COS 29-4 - Alternative plant strategies influence the relationship between plant traits and net primary productivity

Tuesday, August 8, 2017: 9:00 AM
B117, Oregon Convention Center
Ellie M. Goud and Jed P. Sparks, Ecology and Evolutionary Biology, Cornell University, Ithaca, NY

Net primary productivity (NPP) is a fundamental ecosystem measurement of how much carbon (C) is allocated to growth in a given ecosystem and is a key parameter in vegetation and climate models. Improving estimates of NPP at ecosystem and global scales is critical to understanding and predicting future C stocks, especially in light of the pressing need to predict atmospheric carbon dioxide concentrations. However, it is logistically unrealistic to directly measure the total growth of vegetative biomass over large spatial and temporal scales. One approach to predict NPP is to apply continuous plant functional traits that are related to differences in NPP. Despite a strong theoretical framework, few empirical data exist to quantitatively link plant traits to NPP directly. Here, we assessed the ability and relative strength of 14 traits to predict NPP (total oven-dried biomass in g day-1) in 30 herbaceous Asclepiasspecies grown under common garden.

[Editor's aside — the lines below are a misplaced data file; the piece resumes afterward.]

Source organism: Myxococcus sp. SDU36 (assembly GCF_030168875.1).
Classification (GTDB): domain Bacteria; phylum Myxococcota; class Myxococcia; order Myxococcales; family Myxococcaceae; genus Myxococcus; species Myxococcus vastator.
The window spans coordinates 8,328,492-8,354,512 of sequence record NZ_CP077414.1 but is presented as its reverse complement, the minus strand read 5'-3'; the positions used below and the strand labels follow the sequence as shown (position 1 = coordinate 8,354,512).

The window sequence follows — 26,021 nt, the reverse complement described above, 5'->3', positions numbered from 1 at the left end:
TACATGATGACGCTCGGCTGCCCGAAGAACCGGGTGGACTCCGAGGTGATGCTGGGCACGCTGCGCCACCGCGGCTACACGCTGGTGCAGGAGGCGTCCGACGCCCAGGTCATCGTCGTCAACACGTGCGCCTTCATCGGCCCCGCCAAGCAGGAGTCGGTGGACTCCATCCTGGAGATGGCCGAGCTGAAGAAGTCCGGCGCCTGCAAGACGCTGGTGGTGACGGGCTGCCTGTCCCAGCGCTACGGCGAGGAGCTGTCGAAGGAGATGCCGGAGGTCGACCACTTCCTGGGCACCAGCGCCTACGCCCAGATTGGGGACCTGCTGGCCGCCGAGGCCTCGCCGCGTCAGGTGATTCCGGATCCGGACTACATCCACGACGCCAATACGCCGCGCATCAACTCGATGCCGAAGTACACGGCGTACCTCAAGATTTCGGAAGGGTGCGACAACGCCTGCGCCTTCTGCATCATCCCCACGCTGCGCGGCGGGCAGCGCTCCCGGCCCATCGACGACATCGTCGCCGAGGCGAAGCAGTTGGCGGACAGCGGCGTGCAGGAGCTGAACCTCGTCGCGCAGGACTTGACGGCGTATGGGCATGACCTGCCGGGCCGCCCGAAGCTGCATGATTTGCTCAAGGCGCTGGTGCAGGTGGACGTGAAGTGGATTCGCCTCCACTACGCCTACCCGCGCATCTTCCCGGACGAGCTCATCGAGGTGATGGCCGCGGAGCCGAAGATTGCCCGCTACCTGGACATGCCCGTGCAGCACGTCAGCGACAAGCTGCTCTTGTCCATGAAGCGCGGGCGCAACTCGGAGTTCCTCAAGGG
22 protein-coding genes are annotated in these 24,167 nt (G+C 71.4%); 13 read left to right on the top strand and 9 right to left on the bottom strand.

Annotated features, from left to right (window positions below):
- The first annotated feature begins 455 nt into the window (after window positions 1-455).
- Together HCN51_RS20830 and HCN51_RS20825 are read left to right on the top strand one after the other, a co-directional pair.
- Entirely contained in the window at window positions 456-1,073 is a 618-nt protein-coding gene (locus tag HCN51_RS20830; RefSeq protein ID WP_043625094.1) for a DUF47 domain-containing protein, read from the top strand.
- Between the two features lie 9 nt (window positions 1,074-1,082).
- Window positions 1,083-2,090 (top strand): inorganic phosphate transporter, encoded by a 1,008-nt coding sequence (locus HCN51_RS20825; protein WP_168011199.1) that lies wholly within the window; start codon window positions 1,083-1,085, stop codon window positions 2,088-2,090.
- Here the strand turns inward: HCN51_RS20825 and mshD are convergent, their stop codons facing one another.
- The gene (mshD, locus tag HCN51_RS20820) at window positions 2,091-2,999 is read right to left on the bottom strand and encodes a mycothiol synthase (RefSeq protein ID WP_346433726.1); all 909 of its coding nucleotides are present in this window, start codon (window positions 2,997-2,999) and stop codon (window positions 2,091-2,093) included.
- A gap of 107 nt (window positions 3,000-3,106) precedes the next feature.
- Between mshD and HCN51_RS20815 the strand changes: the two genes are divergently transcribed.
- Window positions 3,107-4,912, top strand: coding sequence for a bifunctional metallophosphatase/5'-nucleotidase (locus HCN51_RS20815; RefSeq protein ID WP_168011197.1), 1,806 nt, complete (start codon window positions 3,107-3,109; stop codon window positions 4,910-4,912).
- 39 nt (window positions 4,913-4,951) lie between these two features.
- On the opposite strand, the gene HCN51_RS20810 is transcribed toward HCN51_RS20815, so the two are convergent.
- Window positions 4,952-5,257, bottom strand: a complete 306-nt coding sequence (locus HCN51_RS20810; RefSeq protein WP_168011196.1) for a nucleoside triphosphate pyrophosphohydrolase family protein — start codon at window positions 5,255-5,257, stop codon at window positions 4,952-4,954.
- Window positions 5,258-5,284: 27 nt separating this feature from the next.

We identified four plant strategies defined primarily by gas exchange, leaf nitrogen and biomass allocation among leaves, stems and roots. Although some traits generally predicted NPP across all species (e.g., leaf area, plant height), most trait-NPP relationships were context dependent based on differences among plant strategies. Our results suggest that some commonly used traits have limited general predictive ability in part because similar NPP can be achieved via alternative plant strategies based on leaf-level and whole-plant tradeoffs.